Food insecurity and hunger often hiding in plain sight

Sometimes, problems hide in plain sight. One of these problems is food insecurity, defined by the United States Department of Agriculture as having insufficient money or resources to have or acquire enough food to meet needs to live an active, healthy life.

Ten percent of U.S. households suffered food insecurity, with the rate in Vermont at 7.9 percent, according to USDA statistics.

Charlotte, known for its affluence, has a problem with food insecurity that often hides — in plain sight.

The metrics of assistance provided by the Charlotte Food Shelf to Charlotte and North Ferrisburgh tell the tale: The food shelf serves 23-27 families per month, including up to 98 individuals.

Donations and grants to the food shelf made the purchase of 4,103 pounds of food from the Vermont Food Bank possible last year. Further purchases of 318 gallons of milk and other necessities by food shelf volunteer shoppers at Costco and Hannaford supplemented the food bank order, as do Hannaford gift cards for perishable items families need to purchase between food shelf distribution times.

Generous donations of over 300 pounds of deer and cow meat from local hunters and farmers augmented the meat available from the Vermont Food Bank. Hunger is as real in this town as the efforts to assuage it.

The metrics of assistance provided by the Charlotte Senior Center also tell the tale: With no income requirements, those 60 years of age and older can benefit from “Grab & Go” meals sponsored by Age Well for a $5 optional donation.

In summer, 60 people use this service weekly. In winter, the demand for these meals balloons to 120 weekly.

The senior center is part of the Locally Yours grant, overseen by Age Well and serving 40-50 seniors each week with a community supported agriculture drop-off from the Full Moon Farm.

The Charlotte Senior Center also provides 50-60 meals per week at its Monday Munch, with food prepared by volunteers, and costs covered by the Friends of the Charlotte Senior Center for a $5 donation. Age Well also delivers Meals on Wheels to Charlotte residents.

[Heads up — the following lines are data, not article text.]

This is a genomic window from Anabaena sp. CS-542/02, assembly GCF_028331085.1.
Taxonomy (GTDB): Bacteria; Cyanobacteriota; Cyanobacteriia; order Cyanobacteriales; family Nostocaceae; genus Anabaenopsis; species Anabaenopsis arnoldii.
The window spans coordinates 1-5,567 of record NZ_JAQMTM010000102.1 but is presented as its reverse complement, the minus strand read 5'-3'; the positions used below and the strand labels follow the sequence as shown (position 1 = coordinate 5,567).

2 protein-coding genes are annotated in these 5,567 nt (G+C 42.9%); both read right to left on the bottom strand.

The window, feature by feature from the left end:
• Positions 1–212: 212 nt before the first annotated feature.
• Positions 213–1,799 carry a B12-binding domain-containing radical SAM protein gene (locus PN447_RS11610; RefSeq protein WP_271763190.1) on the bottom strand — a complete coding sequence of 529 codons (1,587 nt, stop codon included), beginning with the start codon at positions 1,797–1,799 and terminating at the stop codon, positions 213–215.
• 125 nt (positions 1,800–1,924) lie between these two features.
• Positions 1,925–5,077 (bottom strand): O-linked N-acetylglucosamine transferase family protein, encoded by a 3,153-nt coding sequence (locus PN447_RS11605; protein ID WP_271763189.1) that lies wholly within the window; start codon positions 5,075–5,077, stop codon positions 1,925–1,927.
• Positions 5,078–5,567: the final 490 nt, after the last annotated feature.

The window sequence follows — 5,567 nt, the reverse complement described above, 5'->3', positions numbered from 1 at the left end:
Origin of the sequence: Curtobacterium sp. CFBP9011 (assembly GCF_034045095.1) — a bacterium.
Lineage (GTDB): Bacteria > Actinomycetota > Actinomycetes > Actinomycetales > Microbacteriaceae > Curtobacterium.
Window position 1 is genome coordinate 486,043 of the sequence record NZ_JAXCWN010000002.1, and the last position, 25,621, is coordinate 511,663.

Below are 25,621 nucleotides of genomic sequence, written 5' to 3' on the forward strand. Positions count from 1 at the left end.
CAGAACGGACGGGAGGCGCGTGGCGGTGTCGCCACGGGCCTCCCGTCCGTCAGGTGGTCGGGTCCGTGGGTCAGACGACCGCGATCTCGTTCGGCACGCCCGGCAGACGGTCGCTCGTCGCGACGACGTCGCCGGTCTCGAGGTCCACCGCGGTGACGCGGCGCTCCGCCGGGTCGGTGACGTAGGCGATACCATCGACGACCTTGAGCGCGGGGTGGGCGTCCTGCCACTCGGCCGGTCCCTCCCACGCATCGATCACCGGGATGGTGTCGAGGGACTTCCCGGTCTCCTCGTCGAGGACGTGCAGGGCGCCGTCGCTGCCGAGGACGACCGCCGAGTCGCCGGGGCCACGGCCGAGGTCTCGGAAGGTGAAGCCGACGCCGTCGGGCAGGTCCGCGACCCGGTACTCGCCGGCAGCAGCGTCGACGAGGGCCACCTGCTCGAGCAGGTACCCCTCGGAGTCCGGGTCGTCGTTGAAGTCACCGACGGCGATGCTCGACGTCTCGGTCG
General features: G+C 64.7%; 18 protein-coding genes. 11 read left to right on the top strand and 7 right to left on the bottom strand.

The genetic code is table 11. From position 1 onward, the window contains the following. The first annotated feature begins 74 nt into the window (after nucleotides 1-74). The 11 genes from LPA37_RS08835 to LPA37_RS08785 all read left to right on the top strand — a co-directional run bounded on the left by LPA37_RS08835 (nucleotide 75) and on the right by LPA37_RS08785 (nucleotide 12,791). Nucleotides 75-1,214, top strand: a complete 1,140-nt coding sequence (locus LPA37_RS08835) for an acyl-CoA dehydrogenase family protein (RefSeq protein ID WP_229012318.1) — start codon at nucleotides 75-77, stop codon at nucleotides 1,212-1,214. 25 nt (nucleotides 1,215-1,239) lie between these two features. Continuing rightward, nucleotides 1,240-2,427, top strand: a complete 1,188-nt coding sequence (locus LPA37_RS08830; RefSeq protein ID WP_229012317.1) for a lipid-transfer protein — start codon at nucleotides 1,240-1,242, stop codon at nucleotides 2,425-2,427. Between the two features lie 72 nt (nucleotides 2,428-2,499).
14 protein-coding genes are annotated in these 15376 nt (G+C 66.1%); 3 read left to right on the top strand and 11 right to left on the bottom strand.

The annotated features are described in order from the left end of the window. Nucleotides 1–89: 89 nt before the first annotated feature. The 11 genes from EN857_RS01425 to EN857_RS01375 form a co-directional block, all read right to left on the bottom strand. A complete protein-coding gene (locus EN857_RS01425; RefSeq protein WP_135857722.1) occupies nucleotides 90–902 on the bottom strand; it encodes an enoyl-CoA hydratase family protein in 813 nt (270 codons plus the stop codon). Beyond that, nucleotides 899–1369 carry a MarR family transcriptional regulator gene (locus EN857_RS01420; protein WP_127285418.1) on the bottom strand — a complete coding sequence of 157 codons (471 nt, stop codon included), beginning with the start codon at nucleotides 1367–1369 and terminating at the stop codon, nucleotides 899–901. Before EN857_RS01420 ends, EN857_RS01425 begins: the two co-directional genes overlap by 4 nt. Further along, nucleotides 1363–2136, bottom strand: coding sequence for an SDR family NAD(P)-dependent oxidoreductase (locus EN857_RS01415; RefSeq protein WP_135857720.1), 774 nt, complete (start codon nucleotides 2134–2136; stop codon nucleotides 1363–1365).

Sometimes the tale of food insecurity hiding in plain sight becomes clear with consideration of a mere box. The Charlotte Little Food Pantry is depleted daily, and is replenished promptly by the Charlotte Food Shelf, Charlotte Congregational Church members and other donors from our wonderful community.

So, the need is real and neighbors continue to step up in a way that gives hope that this community will remain vital. We are grateful for the donations of Nancy and John Barnes, the Proutt Family Fund of the Vermont Community Foundation, Susan and Hans Ohanian, Our Lady of Mount Carmel and the Hannaford Fight Hunger Bag Promotion. Hillary Maharam’s donation of flowers specifically grown for the food shelf, blueberries from Pelkey’s Farm and the magda squash from the garden of Arlene Marks and Steve Epstein, have been received with much appreciation.

This month, families served by the food shelf are encouraged to provide current sizes for those children who will be outfitted by the annual fall and winter clothing drive led by Alicia Cooper of the Charlotte Grange. Clothing will be collected in September for distribution in October.

If you can help with donations of produce, contact the food shelf at 802-425-3130. We thank those that grow, for planting an extra row.

Those who wish to volunteer will be warmly welcomed. Please contact Peggy Sharpe at [email protected] if you are interested in volunteering.

For many years the Congregational Church has generously provided space to us in their basement. We are still actively searching for a new home, hoping to find a first-floor space of about 600 square feet with room for parking and receipt of large food orders. Please contact Peggy Sharpe, food shelf secretary, at with any leads.

The Charlotte Food Shelf remains committed to providing dignified access to healthy food as well as assistance to those in need. We remind the community that if you or someone you know in Charlotte or North Ferrisburgh is facing utility shut-off or an unexpected hardship, help is available. All requests and grants are kept private and are available by simply calling 802-425-3252 or by filling out a request form. Request forms are available during Food Shelf Open hours, or on our website.

The food shelf is open for food distribution from 4-6 p.m. on the second and fourth Wednesday of each month. The address is 403 Church Hill Road, behind the Congregational Church in Charlotte.

For emergency food, call John at 802-425-3130. If you cannot come to the food shelf due to COVID symptoms or seek information about the food shelf, call 802-425-3252. Monetary donations are appreciated, tax deductible and can be addressed to: Charlotte Food Shelf, Inc., P.O. Box 83, Charlotte VT 05445.